A professor of gender and sexuality studies at the University of California Riverside claims in a recent book that dogs end up being killed in shelters due to “capitalism, anthroparchy, white supremacy and patriarchy.”
How can that be? For one, statutes which forbid the chaining/leaving of dogs outside are “intended to oppress people of color by imposing ‘middle-class norms of animal keeping in which companion animals are considered family and treated accordingly.’”
People of color, Guenther says, “are themselves trapped in poverty, may have few options for legitimate income generation and possibly rely on their dogs for … status.”
These claims, however, are nonsense, Areo’s Nathan Winograd says. He notes Guenther goes straight to racism regarding the high number of sheltered dogs in a particular California shelter, because the former owners are mostly minorities. But demographic data shows the neighborhood in which the shelter is located matches that of the dogs’ owners.
Guenther’s tactics aren’t surprising, Winograd says, because she purposely ignores objective data — “it is not possible for me to be impartial,” she has said.
“I was trained in sociology, a discipline that emphasizes impartiality and the need to systematize observations and analysis in ways that distance the researcher from the researched,” Guenther said. “I deliberately turn away from these tendencies and instead embrace the messy possibilities of being a researcher with complex ties to the social setting I am analyzing.”
In this case, it means stereotyping and infantilizing minority dog owners, Winograd says. Despite whites and minorities owning dogs for the same reasons (companionship, status), in “The Lives and Deaths of Shelter Animals” it’s white people “do things,” while minorities “have things done to them.”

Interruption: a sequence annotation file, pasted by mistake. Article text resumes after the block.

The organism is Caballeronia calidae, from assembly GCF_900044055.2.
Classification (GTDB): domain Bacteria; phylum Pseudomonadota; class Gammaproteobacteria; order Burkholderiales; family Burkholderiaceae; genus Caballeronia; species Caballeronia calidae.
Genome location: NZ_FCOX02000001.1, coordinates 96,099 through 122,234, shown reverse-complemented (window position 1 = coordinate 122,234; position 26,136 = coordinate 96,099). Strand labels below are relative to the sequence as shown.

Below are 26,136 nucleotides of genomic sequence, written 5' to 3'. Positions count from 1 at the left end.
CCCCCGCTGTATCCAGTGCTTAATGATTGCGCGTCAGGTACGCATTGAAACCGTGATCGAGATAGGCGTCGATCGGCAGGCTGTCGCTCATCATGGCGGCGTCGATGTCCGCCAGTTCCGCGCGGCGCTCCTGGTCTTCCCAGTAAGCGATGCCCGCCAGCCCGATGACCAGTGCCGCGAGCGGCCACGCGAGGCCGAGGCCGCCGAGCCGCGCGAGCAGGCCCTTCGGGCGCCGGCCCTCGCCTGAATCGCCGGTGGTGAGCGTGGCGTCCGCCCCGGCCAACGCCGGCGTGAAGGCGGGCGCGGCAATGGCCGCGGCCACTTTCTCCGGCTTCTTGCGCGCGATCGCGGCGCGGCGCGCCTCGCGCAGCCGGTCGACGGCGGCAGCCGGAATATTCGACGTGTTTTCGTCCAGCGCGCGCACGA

Even Michael Vick’s brutal treatment of dogs is explained away: He’s the “only affluent person who has been publicly shamed for dogfighting” and it’s “no coincidence” that he happens to be black. And, hey, he grew up in poverty, after all.
Similarly, dog shelter volunteers aren’t safe from Guenther’s critical race theory-based wrath:
[B]ecause most of the volunteers Guenther encountered were white, she accuses them of working to “reinscribe hierarchies of power and status within the shelter” against the non-white workers and thus “maintain existing social inequalities between humans even as they seek to help animals.” When a rescuer laments the condition of a dog “with sagging belly skin, elongated nipples, and enlarged genitalia” and expresses dismay that the former owners “confined their dog outdoors” and “used the pit bull primarily for income generation through breeding,” Guenther dismisses the criticism as “the animal practices of white rescuers.” …
According to her website, Guenther holds a PhD in sociology and works “within interdisciplinary feminist and critical frameworks.” She notes her latest effort is “a feminist analysis of how rescuers of companion and free-roaming (aka “wild” animals) represent and negotiate their relationships and relations of care with disabled animals.” She’s been published in journals such as Ethnic & Racial Studies, Gender & Society, Politics & Gender and Social Problems.
“The Lives and Deaths of Shelter Animals” received praise from Carol Adams, author of “The Sexual Politics of Meat,” who said “Guenther unlocks the shelter door and eloquently explains this complicated and contested multispecies space …”
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